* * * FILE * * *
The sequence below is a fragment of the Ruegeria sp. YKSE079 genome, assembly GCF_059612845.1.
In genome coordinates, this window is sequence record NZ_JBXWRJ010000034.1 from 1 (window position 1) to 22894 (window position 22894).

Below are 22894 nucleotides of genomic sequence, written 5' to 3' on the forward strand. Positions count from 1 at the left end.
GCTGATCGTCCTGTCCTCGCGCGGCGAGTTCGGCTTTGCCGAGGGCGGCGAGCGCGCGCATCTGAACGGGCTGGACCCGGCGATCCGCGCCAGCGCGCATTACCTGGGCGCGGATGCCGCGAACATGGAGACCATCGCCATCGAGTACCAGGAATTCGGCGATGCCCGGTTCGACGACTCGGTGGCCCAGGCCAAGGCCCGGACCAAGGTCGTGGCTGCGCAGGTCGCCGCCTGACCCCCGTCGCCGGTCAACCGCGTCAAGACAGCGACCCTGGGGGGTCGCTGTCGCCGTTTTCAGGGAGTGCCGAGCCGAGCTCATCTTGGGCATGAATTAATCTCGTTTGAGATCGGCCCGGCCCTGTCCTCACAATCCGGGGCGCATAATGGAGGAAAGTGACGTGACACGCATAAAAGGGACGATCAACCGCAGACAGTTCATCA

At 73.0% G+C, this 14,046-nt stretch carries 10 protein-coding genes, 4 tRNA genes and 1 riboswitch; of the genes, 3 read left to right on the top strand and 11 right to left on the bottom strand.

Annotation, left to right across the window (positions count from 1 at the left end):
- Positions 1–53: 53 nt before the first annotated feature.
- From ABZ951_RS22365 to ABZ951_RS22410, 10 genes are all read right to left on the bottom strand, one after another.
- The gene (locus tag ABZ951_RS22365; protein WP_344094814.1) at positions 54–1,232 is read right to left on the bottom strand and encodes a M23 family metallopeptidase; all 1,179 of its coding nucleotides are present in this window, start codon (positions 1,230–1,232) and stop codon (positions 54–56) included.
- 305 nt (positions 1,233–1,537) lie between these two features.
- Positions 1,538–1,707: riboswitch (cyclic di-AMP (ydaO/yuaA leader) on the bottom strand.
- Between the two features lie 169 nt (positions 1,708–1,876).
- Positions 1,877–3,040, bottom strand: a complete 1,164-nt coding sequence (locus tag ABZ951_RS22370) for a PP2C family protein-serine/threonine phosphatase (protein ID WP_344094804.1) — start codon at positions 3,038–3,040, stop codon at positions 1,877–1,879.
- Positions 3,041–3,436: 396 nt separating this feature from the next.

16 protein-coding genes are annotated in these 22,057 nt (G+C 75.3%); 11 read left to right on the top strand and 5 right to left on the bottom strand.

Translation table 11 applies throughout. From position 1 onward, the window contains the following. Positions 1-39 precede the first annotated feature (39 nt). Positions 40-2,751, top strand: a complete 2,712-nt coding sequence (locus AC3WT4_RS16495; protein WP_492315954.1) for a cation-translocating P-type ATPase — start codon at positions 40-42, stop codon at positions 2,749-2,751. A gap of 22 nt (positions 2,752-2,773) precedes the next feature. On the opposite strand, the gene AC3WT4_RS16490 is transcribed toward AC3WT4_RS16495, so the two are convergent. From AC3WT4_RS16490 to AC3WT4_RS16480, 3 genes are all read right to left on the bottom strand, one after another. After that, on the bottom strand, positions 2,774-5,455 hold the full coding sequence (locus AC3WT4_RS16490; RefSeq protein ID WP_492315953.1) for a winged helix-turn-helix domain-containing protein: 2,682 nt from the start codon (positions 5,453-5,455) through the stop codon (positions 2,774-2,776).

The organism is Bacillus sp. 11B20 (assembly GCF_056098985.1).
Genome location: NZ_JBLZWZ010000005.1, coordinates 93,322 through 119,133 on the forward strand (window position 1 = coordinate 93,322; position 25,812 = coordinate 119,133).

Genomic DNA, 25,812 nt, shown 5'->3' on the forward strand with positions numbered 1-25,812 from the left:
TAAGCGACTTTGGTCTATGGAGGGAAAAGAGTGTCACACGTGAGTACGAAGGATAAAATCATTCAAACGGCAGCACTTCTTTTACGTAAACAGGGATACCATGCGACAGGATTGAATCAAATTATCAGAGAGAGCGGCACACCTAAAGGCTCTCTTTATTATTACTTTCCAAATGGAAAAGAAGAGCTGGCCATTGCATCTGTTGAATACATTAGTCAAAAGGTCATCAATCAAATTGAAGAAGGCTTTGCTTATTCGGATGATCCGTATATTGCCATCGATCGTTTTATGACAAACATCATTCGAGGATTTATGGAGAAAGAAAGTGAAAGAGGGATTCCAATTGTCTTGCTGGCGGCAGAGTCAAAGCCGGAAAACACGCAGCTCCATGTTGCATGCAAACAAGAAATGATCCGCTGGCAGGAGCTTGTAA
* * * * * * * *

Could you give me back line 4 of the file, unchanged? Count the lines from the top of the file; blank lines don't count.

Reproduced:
GCTGATCGTCCTGTCCTCGCGCGGCGAGTTCGGCTTTGCCGAGGGCGGCGAGCGCGCGCATCTGAACGGGCTGGACCCGGCGATCCGCGCCAGCGCGCATTACCTGGGCGCGGATGCCGCGAACATGGAGACCATCGCCATCGAGTACCAGGAATTCGGCGATGCCCGGTTCGACGACTCGGTGGCCCAGGCCAAGGCCCGGACCAAGGTCGTGGCTGCGCAGGTCGCCGCCTGACCCCCGTCGCCGGTCAACCGCGTCAAGACAGCGACCCTGGGGGGTCGCTGTCGCCGTTTTCAGGGAGTGCCGAGCCGAGCTCATCTTGGGCATGAATTAATCTCGTTTGAGATCGGCCCGGCCCTGTCCTCACAATCCGGGGCGCATAATGGAGGAAAGTGACGTGACACGCATAAAAGGGACGATCAACCGCAGACAGTTCATCA